and 7 months ago

Alabama: The ‘backbone of national security space launch’

Since the very beginning of America’s foray into space, Huntsville has been the city behind some of the greatest technological advances the world has ever seen. From the Apollo program landing the first humans on the moon to present-day rocket technology that launches satellites for the National Reconnaissance Office, we have shown the world the strength of Alabama engineering and manufacturing.

While the Marshall Space Flight Center is widely recognized as the epicenter of space activity, important drivers of the aerospace industry can be found all around the state. More than 300 aerospace and defense companies call Alabama home and employ over 61,000 across the industry. Their ingenuity and manufacturing strength have led to over $8 billion in defense contracts in recent years.
Those of us who live in Alabama feel the economic impact directly. Whether you work for NASA, a big aerospace company, or a small business that builds tools and parts, you know that rockets mean jobs. And the impacts of Alabama-built rockets extend far beyond the jobs that put satellites and astronauts into orbit. The effects can be seen at thriving local businesses including restaurants and retail stores.

Space tourism is also an important part of this equation. The U.S. Space and Rocket Center, Space Camp and even the Blooming Rockets at the Huntsville Botanical Garden bring visitors from around the world to our community. It is no surprise that Huntsville was featured as one of the 52 places to travel in 2019 by The New York Times. Our spaceflight heritage is synonymous with Huntsville’s nickname – Rocket City.

Now, we are watching as Alabama’s space legacy continues to grow.

Several years ago, Congress challenged the American aerospace industry to design a new rocket for national security. This rocket would need to be able to perform more complex missions and have an American-made engine – replacing the Russian built RD-180.

United Launch Alliance (ULA), which currently builds the Atlas and Delta rockets in Decatur, decided to rise up to the challenge and build this next generation rocket – the Vulcan Centaur – here in Alabama.

Through the Air Force’s competitive procurement process for this next generation rocket, two companies will be chosen for future national security space launches.

If the Vulcan Centaur, which is currently being built in Decatur, is chosen, it has the potential to power both launches and the state’s economy. Nearly 200 supplier companies from across the state work with ULA to produce their rockets – creating an economic impact of $285 million.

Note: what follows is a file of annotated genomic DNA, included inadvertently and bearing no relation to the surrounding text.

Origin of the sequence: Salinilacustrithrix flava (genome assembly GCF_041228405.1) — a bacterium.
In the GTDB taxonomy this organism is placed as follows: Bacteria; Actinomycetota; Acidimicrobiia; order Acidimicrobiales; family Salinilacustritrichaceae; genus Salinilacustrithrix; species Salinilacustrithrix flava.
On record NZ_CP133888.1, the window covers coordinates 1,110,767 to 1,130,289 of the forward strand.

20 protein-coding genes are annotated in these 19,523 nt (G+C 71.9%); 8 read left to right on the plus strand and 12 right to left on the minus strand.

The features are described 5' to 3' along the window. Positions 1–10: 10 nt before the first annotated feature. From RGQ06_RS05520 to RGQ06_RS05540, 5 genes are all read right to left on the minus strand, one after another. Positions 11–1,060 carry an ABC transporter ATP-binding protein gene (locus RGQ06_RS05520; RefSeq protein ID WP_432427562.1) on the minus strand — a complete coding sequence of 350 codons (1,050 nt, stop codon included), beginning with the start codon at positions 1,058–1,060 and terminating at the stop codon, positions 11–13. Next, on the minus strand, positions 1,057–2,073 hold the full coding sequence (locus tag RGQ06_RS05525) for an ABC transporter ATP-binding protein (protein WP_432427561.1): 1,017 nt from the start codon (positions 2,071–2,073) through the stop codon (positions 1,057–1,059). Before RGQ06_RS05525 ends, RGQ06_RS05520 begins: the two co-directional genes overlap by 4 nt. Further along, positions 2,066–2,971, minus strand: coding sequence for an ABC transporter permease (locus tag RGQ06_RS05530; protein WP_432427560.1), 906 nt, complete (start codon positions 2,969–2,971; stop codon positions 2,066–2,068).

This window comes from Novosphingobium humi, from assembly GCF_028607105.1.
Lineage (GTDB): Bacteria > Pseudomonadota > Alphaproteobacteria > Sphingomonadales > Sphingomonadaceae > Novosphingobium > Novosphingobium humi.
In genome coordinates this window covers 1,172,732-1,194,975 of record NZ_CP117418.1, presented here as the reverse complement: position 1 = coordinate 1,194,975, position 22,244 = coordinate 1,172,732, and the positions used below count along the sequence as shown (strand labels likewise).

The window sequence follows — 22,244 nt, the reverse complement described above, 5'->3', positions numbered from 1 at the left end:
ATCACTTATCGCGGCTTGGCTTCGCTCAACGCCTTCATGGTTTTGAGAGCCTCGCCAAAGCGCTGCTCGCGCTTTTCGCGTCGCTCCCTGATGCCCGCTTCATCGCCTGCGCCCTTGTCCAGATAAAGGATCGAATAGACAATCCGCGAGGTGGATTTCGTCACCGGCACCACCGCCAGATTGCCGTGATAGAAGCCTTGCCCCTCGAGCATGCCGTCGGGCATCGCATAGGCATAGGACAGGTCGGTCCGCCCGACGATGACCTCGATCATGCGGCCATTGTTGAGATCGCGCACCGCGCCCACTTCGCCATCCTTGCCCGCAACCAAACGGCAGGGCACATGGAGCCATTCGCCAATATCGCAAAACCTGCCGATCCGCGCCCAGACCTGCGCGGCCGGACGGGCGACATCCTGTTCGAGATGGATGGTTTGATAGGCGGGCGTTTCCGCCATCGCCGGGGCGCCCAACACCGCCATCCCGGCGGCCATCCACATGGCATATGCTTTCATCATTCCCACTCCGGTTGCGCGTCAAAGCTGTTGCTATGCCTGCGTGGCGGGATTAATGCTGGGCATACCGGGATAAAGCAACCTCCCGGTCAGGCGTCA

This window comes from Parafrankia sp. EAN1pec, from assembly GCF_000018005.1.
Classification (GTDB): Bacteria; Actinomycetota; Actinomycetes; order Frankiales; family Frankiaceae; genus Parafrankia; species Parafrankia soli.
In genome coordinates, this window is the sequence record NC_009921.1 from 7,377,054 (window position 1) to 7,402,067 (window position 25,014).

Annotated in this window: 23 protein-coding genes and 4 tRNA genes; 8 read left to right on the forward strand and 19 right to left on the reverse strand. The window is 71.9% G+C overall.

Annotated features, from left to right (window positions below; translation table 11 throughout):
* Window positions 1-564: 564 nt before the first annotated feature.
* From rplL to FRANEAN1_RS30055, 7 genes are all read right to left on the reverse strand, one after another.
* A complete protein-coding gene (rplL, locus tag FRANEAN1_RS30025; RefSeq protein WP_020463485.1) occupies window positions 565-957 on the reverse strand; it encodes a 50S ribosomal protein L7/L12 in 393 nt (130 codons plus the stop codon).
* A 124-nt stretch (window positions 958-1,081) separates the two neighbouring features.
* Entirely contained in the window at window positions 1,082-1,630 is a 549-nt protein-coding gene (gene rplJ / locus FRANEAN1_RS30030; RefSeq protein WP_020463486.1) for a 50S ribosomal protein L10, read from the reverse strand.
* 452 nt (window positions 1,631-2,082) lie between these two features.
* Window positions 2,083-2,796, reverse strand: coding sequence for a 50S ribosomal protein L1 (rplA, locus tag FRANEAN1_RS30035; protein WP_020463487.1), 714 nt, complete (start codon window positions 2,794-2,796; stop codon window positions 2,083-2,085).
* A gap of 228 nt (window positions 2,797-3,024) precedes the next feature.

One thing is clear – a win for the Vulcan Centaur rocket is a win for Alabama.

Just last week, we got a first look at the robotic welders in the Decatur. Using state of the art manufacturing techniques like this, Alabama is leading the pack when it comes to innovation that supports our national security.

As the Air Force assesses rocket development for the next generation of national security space launches, the competition has been heating up and Congressional leaders have been working to slow down and change the competition for rocket companies in their home states.

However, Washington should not be playing politics with our national security. America needs the most capable rocket. A rocket built by Alabamians in a city that has a storied history of advances in space.

Alabama has been the backbone of national security space launch for generations, and if ULA’s Vulcan Centaur is chosen by the Air Force, we will continue that strong tradition.

Jeremy Nails is president and CEO of the Morgan County Economic Development Association and John Seymour is president and CEO of the Decatur-Morgan County Chamber of Commerce.

39 mins ago

How you can meet Jalen Hurts, other Senior Bowl players on Friday

MOBILE — With the Senior Bowl only one day away, Friday will feature a trio of free events for fans to attend in downtown Mobile.

These events follow the Senior Bowl Summit, which occurred Thursday night and was presented by Alabama Power Company and Regions Bank.

The first event for fans on Friday will be the Senior Bowl Experience, presented by Alabama Power. Hosted at the Arthur R. Outlaw Convention Center, this 3:00 p.m. – 6:00 p.m. CT event will feature a bevy of games and activities for all ages.

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The Senior Bowl Experience will also include “Meet the Players,” presented by Coca-Cola.

“Tackle the obstacle course, time your 40yd dash, dance with NFL cheerleaders, take your picture with college mascots, and meet your favorite college all-stars from across the country at the Senior Bowl Experience inside the Mobile Convention Center,” the Senior Bowl wrote about the event.

The Senior Bowl stated that their clear bag policy will be in effect for the Senior Bowl Experience.

Following the Senior Bowl Experience will be the Senior Bowl Street Party and inaugural Mardi Gras Player Parade, presented by Wind Creek Casino and Austal USA. At 6:30 p.m., the parade will begin in front of the Renaissance Riverview Plaza Hotel. You can view the route here.

“Downtown bars and restaurants will provide specials and craft cocktails reflecting Senior Bowl Week,” the Senior Bowl outlined. “Local High School Bands will lead our players (in their college jerseys), college mascots, local dignitaries, NFL cheerleaders, as we throw candy, beads, and footballs to the crowd.”

Finally, when the the Senior Bowl Street Party and inaugural Mardi Gras Player Parade ends at Cathedral Square, a free concert featuring The Revivalists will begin.

You can still get tickets for Saturday’s game, which is at 1:30 p.m. CT, here.

Sean Ross is the editor of Yellowhammer News. You can follow him on Twitter @sean_yhn

1 hour ago